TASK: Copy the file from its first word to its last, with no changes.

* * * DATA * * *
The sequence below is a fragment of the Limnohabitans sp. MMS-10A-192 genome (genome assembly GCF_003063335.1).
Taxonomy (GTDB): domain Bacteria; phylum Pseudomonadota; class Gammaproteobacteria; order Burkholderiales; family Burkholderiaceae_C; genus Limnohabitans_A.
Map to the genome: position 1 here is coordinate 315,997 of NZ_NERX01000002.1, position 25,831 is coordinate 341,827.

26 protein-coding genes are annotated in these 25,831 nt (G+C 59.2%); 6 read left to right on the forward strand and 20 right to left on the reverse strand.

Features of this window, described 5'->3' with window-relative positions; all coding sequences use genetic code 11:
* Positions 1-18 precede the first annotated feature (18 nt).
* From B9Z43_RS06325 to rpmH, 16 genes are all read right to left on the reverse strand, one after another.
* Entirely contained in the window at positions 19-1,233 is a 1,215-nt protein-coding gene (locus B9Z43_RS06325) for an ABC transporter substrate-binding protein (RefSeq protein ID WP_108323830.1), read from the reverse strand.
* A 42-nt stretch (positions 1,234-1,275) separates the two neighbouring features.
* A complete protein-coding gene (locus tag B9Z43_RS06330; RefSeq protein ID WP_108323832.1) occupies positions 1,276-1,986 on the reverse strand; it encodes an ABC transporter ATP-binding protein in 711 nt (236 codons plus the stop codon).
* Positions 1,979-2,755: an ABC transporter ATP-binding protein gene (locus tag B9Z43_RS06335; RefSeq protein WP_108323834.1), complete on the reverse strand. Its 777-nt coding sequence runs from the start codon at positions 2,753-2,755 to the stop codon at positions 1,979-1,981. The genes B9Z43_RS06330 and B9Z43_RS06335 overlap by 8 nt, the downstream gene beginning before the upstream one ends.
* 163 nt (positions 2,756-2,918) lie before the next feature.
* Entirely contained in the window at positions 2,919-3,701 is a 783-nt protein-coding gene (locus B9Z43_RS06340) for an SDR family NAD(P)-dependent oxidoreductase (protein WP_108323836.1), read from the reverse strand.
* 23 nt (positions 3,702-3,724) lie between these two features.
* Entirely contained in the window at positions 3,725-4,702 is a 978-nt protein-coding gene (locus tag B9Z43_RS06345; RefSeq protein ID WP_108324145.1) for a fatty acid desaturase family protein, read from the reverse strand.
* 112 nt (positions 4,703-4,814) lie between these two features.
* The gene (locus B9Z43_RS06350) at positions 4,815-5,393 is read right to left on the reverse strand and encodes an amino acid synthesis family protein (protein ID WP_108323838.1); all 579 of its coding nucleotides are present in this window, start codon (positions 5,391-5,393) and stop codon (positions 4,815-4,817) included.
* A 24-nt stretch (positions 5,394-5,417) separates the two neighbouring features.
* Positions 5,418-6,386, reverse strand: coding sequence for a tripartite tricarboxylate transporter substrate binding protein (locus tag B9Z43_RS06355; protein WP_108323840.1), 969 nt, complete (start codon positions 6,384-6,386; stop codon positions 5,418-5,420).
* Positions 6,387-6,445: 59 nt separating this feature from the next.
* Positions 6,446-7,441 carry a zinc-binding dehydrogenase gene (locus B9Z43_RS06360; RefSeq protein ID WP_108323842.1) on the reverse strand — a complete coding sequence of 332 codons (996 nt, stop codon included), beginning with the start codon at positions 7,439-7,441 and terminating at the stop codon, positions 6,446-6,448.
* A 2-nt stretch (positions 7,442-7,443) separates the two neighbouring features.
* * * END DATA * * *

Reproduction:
The sequence below is a fragment of the Limnohabitans sp. MMS-10A-192 genome (genome assembly GCF_003063335.1).
Taxonomy (GTDB): domain Bacteria; phylum Pseudomonadota; class Gammaproteobacteria; order Burkholderiales; family Burkholderiaceae_C; genus Limnohabitans_A.
Map to the genome: position 1 here is coordinate 315,997 of NZ_NERX01000002.1, position 25,831 is coordinate 341,827.

26 protein-coding genes are annotated in these 25,831 nt (G+C 59.2%); 6 read left to right on the forward strand and 20 right to left on the reverse strand.

Features of this window, described 5'->3' with window-relative positions; all coding sequences use genetic code 11:
* Positions 1-18 precede the first annotated feature (18 nt).
* From B9Z43_RS06325 to rpmH, 16 genes are all read right to left on the reverse strand, one after another.
* Entirely contained in the window at positions 19-1,233 is a 1,215-nt protein-coding gene (locus B9Z43_RS06325) for an ABC transporter substrate-binding protein (RefSeq protein ID WP_108323830.1), read from the reverse strand.
* A 42-nt stretch (positions 1,234-1,275) separates the two neighbouring features.
* A complete protein-coding gene (locus tag B9Z43_RS06330; RefSeq protein ID WP_108323832.1) occupies positions 1,276-1,986 on the reverse strand; it encodes an ABC transporter ATP-binding protein in 711 nt (236 codons plus the stop codon).
* Positions 1,979-2,755: an ABC transporter ATP-binding protein gene (locus tag B9Z43_RS06335; RefSeq protein WP_108323834.1), complete on the reverse strand. Its 777-nt coding sequence runs from the start codon at positions 2,753-2,755 to the stop codon at positions 1,979-1,981. The genes B9Z43_RS06330 and B9Z43_RS06335 overlap by 8 nt, the downstream gene beginning before the upstream one ends.
* 163 nt (positions 2,756-2,918) lie before the next feature.
* Entirely contained in the window at positions 2,919-3,701 is a 783-nt protein-coding gene (locus B9Z43_RS06340) for an SDR family NAD(P)-dependent oxidoreductase (protein WP_108323836.1), read from the reverse strand.
* 23 nt (positions 3,702-3,724) lie between these two features.
* Entirely contained in the window at positions 3,725-4,702 is a 978-nt protein-coding gene (locus tag B9Z43_RS06345; RefSeq protein ID WP_108324145.1) for a fatty acid desaturase family protein, read from the reverse strand.
* 112 nt (positions 4,703-4,814) lie between these two features.
* The gene (locus B9Z43_RS06350) at positions 4,815-5,393 is read right to left on the reverse strand and encodes an amino acid synthesis family protein (protein ID WP_108323838.1); all 579 of its coding nucleotides are present in this window, start codon (positions 5,391-5,393) and stop codon (positions 4,815-4,817) included.
* A 24-nt stretch (positions 5,394-5,417) separates the two neighbouring features.
* Positions 5,418-6,386, reverse strand: coding sequence for a tripartite tricarboxylate transporter substrate binding protein (locus tag B9Z43_RS06355; protein WP_108323840.1), 969 nt, complete (start codon positions 6,384-6,386; stop codon positions 5,418-5,420).
* Positions 6,387-6,445: 59 nt separating this feature from the next.
* Positions 6,446-7,441 carry a zinc-binding dehydrogenase gene (locus B9Z43_RS06360; RefSeq protein ID WP_108323842.1) on the reverse strand — a complete coding sequence of 332 codons (996 nt, stop codon included), beginning with the start codon at positions 7,439-7,441 and terminating at the stop codon, positions 6,446-6,448.
* A 2-nt stretch (positions 7,442-7,443) separates the two neighbouring features.